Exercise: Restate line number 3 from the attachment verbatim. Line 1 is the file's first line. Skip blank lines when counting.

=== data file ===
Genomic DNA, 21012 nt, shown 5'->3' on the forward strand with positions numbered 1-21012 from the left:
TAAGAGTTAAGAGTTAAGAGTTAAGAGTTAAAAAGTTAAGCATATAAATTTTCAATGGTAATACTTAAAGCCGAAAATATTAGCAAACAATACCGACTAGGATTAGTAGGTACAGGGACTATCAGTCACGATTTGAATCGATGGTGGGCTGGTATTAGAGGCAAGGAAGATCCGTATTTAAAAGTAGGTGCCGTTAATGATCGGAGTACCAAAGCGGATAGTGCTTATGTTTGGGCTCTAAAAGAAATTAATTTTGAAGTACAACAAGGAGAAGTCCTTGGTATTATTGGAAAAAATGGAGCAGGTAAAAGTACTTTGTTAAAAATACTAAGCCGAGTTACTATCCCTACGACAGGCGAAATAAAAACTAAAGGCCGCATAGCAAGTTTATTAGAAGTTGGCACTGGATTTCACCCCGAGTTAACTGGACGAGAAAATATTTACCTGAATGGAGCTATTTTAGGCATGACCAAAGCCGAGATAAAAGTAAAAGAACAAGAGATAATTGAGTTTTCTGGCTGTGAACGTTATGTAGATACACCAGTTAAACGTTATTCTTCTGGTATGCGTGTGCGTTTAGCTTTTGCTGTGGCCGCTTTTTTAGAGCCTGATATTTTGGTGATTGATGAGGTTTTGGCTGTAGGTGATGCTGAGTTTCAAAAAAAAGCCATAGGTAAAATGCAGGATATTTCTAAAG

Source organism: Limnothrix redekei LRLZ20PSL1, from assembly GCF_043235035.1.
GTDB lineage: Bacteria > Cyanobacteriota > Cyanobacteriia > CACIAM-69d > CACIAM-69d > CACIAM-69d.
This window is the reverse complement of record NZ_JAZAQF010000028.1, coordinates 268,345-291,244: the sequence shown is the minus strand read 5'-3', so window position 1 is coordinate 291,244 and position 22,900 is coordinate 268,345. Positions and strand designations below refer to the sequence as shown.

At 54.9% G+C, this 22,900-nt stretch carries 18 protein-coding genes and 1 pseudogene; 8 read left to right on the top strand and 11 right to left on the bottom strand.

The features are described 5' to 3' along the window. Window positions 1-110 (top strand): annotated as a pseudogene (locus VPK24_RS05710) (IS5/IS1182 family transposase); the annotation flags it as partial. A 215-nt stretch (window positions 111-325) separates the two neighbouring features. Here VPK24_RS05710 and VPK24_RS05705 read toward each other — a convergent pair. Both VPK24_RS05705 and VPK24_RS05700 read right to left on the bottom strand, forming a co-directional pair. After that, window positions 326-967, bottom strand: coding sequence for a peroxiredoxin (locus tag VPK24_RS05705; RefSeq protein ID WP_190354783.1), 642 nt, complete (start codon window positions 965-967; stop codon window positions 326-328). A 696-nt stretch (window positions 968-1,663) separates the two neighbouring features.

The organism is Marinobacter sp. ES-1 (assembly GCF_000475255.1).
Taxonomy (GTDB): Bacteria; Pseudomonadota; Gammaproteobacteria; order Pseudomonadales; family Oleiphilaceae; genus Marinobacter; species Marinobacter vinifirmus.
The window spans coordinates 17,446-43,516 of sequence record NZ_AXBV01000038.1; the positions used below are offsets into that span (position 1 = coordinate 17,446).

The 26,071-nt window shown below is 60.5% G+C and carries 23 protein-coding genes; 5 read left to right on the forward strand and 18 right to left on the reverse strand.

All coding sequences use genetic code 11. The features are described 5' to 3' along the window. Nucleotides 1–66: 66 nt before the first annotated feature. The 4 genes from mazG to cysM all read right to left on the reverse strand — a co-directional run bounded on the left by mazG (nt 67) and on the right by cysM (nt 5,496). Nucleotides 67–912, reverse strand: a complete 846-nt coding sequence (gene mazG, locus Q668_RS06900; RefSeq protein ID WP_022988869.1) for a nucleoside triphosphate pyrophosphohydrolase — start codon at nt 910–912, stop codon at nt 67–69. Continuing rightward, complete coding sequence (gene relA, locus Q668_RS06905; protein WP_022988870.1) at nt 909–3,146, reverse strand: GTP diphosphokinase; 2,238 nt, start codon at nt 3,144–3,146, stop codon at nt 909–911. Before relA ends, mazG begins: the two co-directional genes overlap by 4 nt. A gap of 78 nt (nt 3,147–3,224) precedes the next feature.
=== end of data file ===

Source organism: Limnothrix redekei LRLZ20PSL1, from assembly GCF_043235035.1.